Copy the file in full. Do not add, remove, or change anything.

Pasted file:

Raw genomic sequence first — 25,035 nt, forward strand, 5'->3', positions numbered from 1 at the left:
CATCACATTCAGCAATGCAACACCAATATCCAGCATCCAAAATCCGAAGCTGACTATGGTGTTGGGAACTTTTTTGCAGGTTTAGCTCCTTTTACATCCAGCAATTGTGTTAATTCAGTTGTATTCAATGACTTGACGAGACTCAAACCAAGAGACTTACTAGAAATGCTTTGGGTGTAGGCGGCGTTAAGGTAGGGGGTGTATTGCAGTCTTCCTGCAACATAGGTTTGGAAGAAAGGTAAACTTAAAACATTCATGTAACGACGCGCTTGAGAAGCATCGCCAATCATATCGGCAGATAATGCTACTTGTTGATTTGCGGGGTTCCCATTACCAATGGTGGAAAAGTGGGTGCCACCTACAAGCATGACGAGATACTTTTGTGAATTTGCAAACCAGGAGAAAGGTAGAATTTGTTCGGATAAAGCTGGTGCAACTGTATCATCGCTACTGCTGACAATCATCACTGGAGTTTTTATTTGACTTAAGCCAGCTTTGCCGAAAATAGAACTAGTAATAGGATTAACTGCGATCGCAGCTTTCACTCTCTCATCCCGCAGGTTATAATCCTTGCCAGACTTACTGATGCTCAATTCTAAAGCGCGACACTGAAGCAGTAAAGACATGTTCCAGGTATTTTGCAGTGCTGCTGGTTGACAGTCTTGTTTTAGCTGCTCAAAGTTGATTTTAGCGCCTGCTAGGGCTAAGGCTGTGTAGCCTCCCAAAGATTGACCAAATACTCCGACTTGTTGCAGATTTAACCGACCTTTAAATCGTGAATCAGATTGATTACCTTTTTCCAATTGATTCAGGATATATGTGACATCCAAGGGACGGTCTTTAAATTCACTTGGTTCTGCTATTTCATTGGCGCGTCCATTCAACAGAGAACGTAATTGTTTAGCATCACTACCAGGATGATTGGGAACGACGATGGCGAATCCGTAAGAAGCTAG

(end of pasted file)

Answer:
Raw genomic sequence first — 25,035 nt, forward strand, 5'->3', positions numbered from 1 at the left:
CATCACATTCAGCAATGCAACACCAATATCCAGCATCCAAAATCCGAAGCTGACTATGGTGTTGGGAACTTTTTTGCAGGTTTAGCTCCTTTTACATCCAGCAATTGTGTTAATTCAGTTGTATTCAATGACTTGACGAGACTCAAACCAAGAGACTTACTAGAAATGCTTTGGGTGTAGGCGGCGTTAAGGTAGGGGGTGTATTGCAGTCTTCCTGCAACATAGGTTTGGAAGAAAGGTAAACTTAAAACATTCATGTAACGACGCGCTTGAGAAGCATCGCCAATCATATCGGCAGATAATGCTACTTGTTGATTTGCGGGGTTCCCATTACCAATGGTGGAAAAGTGGGTGCCACCTACAAGCATGACGAGATACTTTTGTGAATTTGCAAACCAGGAGAAAGGTAGAATTTGTTCGGATAAAGCTGGTGCAACTGTATCATCGCTACTGCTGACAATCATCACTGGAGTTTTTATTTGACTTAAGCCAGCTTTGCCGAAAATAGAACTAGTAATAGGATTAACTGCGATCGCAGCTTTCACTCTCTCATCCCGCAGGTTATAATCCTTGCCAGACTTACTGATGCTCAATTCTAAAGCGCGACACTGAAGCAGTAAAGACATGTTCCAGGTATTTTGCAGTGCTGCTGGTTGACAGTCTTGTTTTAGCTGCTCAAAGTTGATTTTAGCGCCTGCTAGGGCTAAGGCTGTGTAGCCTCCCAAAGATTGACCAAATACTCCGACTTGTTGCAGATTTAACCGACCTTTAAATCGTGAATCAGATTGATTACCTTTTTCCAATTGATTCAGGATATATGTGACATCCAAGGGACGGTCTTTAAATTCACTTGGTTCTGCTATTTCATTGGCGCGTCCATTCAACAGAGAACGTAATTGTTTAGCATCACTACCAGGATGATTGGGAACGACGATGGCGAATCCGTAAGAAGCTAG